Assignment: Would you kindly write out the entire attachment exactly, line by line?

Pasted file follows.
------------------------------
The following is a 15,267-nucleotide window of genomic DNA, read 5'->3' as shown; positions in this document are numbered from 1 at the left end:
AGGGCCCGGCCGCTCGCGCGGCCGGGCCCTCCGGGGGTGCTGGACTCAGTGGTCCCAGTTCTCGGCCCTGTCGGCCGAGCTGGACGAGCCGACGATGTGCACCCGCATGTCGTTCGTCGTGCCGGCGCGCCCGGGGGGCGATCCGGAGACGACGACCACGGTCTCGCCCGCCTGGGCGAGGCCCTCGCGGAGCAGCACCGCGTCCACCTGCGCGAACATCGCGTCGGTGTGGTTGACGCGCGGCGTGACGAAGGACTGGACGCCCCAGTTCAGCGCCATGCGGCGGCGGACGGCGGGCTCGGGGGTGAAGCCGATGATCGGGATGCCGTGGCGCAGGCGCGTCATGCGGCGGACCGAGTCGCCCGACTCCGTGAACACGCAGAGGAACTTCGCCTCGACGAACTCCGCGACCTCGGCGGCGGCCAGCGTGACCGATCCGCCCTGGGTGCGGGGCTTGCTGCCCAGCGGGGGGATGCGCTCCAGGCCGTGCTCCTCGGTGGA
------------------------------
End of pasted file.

The following is a 15,267-nucleotide window of genomic DNA, read 5'->3' as shown; positions in this document are numbered from 1 at the left end:
AGGGCCCGGCCGCTCGCGCGGCCGGGCCCTCCGGGGGTGCTGGACTCAGTGGTCCCAGTTCTCGGCCCTGTCGGCCGAGCTGGACGAGCCGACGATGTGCACCCGCATGTCGTTCGTCGTGCCGGCGCGCCCGGGGGGCGATCCGGAGACGACGACCACGGTCTCGCCCGCCTGGGCGAGGCCCTCGCGGAGCAGCACCGCGTCCACCTGCGCGAACATCGCGTCGGTGTGGTTGACGCGCGGCGTGACGAAGGACTGGACGCCCCAGTTCAGCGCCATGCGGCGGCGGACGGCGGGCTCGGGGGTGAAGCCGATGATCGGGATGCCGTGGCGCAGGCGCGTCATGCGGCGGACCGAGTCGCCCGACTCCGTGAACACGCAGAGGAACTTCGCCTCGACGAACTCCGCGACCTCGGCGGCGGCCAGCGTGACCGATCCGCCCTGGGTGCGGGGCTTGCTGCCCAGCGGGGGGATGCGCTCCAGGCCGTGCTCCTCGGTGGA